U.S. Navy Capt. Brown’s Road to Excellence Leads to Inspire

U.S. Navy Capt. Cecilia Brown, a maxillofacial oral surgeon at Naval Hospital Jacksonville Dental Clinic, provides care for a patient. Brown, a native of Sparta, Georgia, is the first African American female to complete the U.S. Navy Oral and Maxillofacial Surgical Residency program and the only African American oral surgeon in the Navy. Brown says, “Life is like a 4-way stop.” (U.S. Navy photo by Deidre Smith, Naval Hospital Jacksonville/Released)

For Naval Hospital Jacksonville Director for Dental Services, U.S. Navy Capt. Cecilia Brown, demanding excellence amid adversity has been a charging force in her story of success. Brown is the first African American female to complete the U.S. Navy Oral and Maxillofacial Surgical Residency. This has also positioned her to be the only African American ...

Topic
Oct 4, 2023

Medical and Dental Preventive Care Fitness

Medical and Dental Preventive Care Fitness is your ability to sustain your health and wellness and facilitate restoration to meet medical and dental standards for fitness for duty, return to duty, and medical readiness.

Article Around MHS
Sep 29, 2023

Real Life Falls Are Not a Laughing Matter: Protect your Body, Ego

Each year thousands of military personnel injure themselves because of falls from vehicles and equipment, tripping over objects, and slipping on hazardous surfaces like ice, snow, or water. Injuries include lacerations requiring stitches, concussions or head injury, sprained ankles, wrists or hands, and broken bones. These often require ER visits and can result in temporary disability and lost duty time for many days or even months. (Defense Centers for Public Health-Aberdeen graphic illustration by Joyce Kopatch)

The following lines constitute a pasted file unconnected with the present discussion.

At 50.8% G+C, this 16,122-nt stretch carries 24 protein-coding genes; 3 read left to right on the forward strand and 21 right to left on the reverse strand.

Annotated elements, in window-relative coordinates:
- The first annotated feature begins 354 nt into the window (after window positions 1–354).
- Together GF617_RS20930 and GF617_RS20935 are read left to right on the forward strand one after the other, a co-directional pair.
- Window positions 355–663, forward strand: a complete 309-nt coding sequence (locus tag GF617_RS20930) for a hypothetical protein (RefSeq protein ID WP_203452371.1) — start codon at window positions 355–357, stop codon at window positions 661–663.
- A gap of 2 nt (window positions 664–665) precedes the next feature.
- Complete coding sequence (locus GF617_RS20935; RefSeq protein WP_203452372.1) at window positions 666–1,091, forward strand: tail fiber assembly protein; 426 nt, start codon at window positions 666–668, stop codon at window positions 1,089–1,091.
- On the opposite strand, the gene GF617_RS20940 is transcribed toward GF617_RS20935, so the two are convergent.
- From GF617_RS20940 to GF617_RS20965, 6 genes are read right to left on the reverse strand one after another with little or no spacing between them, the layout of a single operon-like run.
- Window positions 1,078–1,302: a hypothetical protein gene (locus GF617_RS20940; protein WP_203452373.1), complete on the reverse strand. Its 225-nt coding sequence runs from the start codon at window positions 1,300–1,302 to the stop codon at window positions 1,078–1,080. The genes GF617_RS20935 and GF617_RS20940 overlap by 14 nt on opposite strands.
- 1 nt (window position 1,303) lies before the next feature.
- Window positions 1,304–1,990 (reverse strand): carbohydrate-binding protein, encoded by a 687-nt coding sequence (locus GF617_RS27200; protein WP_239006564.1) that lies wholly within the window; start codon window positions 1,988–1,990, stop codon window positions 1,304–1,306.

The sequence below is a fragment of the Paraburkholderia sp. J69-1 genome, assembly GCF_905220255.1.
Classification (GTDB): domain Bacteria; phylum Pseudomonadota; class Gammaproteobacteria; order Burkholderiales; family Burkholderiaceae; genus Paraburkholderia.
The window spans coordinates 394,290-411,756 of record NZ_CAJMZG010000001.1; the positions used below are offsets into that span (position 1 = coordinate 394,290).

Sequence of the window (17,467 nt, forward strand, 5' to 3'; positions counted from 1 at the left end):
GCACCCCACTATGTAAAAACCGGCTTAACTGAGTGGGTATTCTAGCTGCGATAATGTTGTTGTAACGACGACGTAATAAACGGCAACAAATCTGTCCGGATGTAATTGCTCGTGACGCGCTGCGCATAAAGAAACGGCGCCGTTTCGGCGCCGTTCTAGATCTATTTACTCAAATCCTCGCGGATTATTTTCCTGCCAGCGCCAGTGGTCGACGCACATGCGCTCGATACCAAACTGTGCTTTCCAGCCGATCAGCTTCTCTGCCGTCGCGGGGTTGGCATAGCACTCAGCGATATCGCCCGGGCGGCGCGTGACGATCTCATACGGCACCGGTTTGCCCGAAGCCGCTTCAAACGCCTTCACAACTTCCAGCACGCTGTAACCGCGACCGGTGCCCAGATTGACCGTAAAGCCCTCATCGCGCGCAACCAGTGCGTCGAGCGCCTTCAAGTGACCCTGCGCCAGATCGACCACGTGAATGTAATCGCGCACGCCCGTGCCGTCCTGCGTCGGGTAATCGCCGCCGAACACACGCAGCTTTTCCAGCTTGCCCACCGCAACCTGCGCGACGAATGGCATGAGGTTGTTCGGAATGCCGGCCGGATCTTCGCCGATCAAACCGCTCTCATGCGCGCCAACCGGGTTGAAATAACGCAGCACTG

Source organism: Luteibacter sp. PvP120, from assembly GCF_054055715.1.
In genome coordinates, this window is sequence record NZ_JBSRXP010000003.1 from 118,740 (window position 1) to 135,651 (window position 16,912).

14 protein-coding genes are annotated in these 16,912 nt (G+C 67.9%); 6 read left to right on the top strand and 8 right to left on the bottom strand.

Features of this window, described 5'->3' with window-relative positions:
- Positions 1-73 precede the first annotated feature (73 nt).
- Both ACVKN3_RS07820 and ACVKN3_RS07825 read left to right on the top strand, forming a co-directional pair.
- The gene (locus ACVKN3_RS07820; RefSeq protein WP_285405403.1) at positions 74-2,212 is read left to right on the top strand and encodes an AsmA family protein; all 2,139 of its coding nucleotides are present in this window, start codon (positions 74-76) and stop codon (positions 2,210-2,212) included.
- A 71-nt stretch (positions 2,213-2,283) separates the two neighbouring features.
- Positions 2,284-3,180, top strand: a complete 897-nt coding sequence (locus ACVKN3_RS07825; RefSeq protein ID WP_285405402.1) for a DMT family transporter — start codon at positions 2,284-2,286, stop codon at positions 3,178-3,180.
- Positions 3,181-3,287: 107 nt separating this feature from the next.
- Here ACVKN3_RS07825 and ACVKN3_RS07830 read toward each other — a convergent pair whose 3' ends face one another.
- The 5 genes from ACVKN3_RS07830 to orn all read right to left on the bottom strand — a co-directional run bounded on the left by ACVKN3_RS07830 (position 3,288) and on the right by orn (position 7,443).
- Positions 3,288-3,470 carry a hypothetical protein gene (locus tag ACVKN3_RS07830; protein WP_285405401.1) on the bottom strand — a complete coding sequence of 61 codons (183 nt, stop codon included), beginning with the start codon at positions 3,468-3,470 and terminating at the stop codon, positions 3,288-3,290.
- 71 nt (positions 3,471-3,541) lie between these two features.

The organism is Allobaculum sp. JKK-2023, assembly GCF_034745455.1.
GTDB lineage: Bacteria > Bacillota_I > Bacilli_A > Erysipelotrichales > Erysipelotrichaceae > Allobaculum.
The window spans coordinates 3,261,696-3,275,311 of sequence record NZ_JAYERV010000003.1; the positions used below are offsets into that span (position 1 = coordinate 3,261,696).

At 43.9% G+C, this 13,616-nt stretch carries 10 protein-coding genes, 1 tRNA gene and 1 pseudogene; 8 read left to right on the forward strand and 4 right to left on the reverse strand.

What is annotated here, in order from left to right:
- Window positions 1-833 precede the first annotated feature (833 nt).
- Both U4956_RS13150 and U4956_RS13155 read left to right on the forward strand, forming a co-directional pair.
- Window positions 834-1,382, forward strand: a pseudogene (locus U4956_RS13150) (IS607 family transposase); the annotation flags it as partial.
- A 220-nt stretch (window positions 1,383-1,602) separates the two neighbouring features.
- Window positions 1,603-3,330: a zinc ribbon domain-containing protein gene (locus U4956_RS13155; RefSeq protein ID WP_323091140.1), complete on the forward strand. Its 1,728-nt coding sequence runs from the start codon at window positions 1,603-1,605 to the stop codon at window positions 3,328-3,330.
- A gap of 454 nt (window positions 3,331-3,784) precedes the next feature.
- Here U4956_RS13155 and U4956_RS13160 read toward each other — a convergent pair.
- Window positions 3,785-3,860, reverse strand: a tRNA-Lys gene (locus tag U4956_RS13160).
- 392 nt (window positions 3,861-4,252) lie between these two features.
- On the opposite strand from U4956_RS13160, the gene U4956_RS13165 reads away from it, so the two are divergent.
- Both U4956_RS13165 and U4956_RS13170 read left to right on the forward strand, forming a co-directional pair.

Cartoons typically portray slips or falls as comical accidents. But falls are no laughing matter. Falls often cause injuries that require emergency room visits for injuries such as lacerations requiring stitches, concussions or head injury, sprained ankles, wrists or hands, or broken bones. Learn how to prevent fall-related injuries.

Last Updated: October 30, 2023
Follow us on Instagram Follow us on LinkedIn Follow us on Facebook Follow us on X Follow us on YouTube Sign up on GovDelivery